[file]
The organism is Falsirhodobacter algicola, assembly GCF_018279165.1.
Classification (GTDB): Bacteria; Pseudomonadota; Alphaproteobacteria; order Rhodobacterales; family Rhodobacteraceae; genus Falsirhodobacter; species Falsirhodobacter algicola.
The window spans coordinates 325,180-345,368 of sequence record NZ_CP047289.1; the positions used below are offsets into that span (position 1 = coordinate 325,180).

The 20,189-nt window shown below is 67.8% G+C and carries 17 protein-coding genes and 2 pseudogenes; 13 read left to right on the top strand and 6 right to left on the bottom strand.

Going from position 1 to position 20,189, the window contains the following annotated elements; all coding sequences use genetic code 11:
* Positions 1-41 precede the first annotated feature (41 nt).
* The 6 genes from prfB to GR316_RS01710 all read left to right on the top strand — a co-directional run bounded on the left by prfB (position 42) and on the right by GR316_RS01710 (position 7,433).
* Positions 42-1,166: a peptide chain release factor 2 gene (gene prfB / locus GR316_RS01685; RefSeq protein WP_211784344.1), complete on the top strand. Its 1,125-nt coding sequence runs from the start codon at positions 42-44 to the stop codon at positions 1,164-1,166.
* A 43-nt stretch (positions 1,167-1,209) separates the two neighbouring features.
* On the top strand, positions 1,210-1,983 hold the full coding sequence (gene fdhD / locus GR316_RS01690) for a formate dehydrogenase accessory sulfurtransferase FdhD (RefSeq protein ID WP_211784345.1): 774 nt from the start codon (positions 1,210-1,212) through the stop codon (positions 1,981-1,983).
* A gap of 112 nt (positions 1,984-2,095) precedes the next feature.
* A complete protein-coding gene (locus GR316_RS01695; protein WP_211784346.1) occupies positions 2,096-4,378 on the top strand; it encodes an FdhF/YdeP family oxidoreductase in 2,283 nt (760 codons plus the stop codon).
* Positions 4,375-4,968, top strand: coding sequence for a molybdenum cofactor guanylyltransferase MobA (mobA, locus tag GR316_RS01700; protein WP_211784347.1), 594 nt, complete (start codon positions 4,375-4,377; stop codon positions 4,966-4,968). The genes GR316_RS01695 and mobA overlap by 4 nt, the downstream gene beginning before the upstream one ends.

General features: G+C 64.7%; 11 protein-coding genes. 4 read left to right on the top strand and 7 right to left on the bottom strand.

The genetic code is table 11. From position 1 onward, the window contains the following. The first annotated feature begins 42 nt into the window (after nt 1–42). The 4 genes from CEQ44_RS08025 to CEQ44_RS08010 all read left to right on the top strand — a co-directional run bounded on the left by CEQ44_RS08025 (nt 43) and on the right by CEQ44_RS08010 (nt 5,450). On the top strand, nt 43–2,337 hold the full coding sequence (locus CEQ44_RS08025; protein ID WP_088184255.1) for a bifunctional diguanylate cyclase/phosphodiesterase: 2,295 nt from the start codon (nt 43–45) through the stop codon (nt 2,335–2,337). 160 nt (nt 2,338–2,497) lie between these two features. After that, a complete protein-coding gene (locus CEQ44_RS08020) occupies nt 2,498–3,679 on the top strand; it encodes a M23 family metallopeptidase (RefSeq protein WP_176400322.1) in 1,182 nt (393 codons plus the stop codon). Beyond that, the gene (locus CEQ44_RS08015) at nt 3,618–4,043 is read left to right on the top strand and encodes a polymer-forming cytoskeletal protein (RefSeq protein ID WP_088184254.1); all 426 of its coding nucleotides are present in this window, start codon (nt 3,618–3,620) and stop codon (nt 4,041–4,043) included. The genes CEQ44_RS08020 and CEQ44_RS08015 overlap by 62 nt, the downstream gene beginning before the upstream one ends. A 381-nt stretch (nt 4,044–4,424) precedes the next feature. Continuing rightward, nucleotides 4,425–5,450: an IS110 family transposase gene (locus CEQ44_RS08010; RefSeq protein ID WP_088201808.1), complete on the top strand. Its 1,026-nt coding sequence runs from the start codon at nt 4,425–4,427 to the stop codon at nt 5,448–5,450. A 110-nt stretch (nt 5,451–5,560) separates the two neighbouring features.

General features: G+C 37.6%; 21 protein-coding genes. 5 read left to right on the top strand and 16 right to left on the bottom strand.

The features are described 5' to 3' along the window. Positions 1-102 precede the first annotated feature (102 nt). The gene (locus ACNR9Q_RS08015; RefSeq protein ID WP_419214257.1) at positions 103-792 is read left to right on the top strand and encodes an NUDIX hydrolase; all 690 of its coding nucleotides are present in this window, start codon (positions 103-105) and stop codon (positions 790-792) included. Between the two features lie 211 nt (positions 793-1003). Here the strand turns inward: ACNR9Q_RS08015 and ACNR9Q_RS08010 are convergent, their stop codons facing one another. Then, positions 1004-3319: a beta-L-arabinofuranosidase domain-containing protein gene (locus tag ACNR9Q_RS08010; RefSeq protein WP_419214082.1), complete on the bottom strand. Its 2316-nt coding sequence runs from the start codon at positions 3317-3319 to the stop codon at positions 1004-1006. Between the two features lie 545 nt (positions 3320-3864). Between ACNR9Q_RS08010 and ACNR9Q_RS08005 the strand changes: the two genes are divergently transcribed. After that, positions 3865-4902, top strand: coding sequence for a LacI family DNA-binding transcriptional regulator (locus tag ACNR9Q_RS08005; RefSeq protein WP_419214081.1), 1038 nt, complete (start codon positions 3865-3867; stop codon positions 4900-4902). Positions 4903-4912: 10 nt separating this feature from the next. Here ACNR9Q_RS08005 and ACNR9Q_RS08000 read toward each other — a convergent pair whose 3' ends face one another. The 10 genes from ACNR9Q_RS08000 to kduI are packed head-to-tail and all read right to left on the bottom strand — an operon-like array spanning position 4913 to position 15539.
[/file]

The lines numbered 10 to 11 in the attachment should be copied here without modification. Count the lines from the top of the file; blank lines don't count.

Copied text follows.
* On the top strand, positions 1,210-1,983 hold the full coding sequence (gene fdhD / locus GR316_RS01690) for a formate dehydrogenase accessory sulfurtransferase FdhD (RefSeq protein ID WP_211784345.1): 774 nt from the start codon (positions 1,210-1,212) through the stop codon (positions 1,981-1,983).
* A gap of 112 nt (positions 1,984-2,095) precedes the next feature.